So I like video games. I really like them. Probably too much. Okay far too much.
Luckily I’m not the only one. In the past decade casual games that everyone can dip into emerged in force on platforms such as the Internet and the Nintendo Wii bringing gaming out of the basements of unpopular teenagers and into the mainstream. The average age of a gamer, is now 37. The video games industry now takes in more in sales yearly than each of the box office, dvds, and the music industries coming in at somewhere between $30 and $40 billion in 2008.
A thoroughly worthwhile and fascinating array of solutions towards the inclusion of gamers with disabilities have been created. People with visual impairment can play audio games – games that have no visuals where the player reacts to sound to play the game. For example classic text adventure games like Zork and The Hitchhikers Guide to the Galaxy can be transcribed and played by visually impaired gamers. Special adaptions within game code can made to enable more people to play such as automatically controlling some aspects of your character for people with reduced motor control. Special controls for people with physical impairments have been made that use motion control (the Wii), motion detection (the Kinect) or special designs such as a one handed controllers and mouth controllers to get people with disabilities in on the fun.
It doesn’t even stop there. Games have even gone so far as to help teach and enable people with disabilities. For example the BrainTalk Communities have been experimenting with the virtual world Second Life. Second Life is a 3d environment where residents can explore the world meet other residents, socialize, participate in individual and group activities, and create and trade virtual property and services with one another. Brigadoon is an experiment to stimulate people with high-functioning Autism and Asperger Syndrome to learn how to socialize and interact better with other people. University of Kansas professor and Special Education authority Eva Horn used video games to train children with multiple handicaps (e.g., severely limited vocal speech acquisition) to make scan and selection responses. Skills learned in the video game were later transferred to a communication device. Other researchers have used video games to help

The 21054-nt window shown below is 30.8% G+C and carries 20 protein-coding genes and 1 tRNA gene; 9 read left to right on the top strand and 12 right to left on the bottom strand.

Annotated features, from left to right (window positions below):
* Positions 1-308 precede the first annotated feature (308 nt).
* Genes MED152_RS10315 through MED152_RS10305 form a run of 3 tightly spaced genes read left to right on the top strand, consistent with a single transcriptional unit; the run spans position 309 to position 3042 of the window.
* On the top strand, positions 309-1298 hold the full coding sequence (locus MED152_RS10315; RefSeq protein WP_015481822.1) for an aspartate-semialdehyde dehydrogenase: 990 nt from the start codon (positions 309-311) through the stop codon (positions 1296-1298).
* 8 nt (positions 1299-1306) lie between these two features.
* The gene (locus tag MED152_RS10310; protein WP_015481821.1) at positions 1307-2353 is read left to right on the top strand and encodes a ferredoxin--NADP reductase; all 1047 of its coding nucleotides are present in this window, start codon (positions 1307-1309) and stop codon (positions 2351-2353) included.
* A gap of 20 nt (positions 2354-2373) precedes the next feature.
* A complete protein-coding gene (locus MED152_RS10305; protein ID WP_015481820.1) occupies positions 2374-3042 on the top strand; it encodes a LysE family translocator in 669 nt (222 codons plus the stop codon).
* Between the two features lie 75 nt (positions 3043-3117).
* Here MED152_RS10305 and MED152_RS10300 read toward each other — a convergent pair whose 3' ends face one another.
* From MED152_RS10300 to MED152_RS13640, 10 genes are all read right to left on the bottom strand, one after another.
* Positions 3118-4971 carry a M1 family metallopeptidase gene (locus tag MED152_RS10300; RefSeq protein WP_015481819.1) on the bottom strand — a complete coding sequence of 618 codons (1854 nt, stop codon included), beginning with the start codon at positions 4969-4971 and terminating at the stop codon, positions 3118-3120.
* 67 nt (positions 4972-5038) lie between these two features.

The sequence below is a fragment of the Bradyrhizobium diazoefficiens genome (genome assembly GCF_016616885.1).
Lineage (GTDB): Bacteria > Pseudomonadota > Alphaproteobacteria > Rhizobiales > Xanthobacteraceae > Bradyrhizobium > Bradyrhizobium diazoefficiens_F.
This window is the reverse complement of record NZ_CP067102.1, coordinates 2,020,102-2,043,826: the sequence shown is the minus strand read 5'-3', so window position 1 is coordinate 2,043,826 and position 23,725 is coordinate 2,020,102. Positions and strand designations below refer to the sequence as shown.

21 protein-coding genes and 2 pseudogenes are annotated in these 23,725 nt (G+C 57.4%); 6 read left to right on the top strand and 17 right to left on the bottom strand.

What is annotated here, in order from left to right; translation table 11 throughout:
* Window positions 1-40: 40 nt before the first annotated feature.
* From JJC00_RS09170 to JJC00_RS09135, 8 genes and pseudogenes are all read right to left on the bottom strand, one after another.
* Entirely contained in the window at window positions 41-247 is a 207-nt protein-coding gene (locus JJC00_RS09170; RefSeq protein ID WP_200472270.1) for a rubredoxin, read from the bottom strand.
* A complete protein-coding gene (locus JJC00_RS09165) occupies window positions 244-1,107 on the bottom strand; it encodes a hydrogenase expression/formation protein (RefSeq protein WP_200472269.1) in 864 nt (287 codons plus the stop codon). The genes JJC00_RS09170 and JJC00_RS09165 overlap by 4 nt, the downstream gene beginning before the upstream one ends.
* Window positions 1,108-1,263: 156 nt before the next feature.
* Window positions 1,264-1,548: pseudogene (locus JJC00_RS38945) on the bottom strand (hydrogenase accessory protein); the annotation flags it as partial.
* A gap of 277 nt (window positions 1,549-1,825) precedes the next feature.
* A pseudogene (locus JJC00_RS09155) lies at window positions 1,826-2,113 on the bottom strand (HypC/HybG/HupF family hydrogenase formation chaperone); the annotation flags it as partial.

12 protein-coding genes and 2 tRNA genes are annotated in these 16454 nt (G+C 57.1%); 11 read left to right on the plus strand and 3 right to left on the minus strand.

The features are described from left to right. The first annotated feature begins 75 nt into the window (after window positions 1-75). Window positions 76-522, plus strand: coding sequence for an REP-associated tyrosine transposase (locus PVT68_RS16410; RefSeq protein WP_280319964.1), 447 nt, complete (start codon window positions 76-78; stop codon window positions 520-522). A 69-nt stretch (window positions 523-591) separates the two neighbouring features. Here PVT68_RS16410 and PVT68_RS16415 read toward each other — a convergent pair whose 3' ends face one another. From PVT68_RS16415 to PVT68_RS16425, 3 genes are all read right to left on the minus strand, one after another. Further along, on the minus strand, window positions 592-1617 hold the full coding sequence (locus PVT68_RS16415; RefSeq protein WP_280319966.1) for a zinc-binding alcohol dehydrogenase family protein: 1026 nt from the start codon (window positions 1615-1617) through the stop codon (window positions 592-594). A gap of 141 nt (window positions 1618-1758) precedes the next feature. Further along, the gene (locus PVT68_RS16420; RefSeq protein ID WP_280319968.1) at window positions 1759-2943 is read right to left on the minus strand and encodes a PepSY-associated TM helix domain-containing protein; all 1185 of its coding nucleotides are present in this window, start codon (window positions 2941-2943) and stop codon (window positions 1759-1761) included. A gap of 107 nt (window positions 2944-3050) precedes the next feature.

learning disabled children in their development of spatial abilities, problem-solving exercises and mathematical ability.
The ongoing sophistication of hardware and software we’re guaranteed to see in the coming decade promises more and more both in terms of gamer inclusion and innovative learning opportunities for everyone, and fun is at the top of the agenda!
To learn more about disability and games visit:
For a list of games appropriate for people with disabiltiies and a shop for increased accessibility controls visit: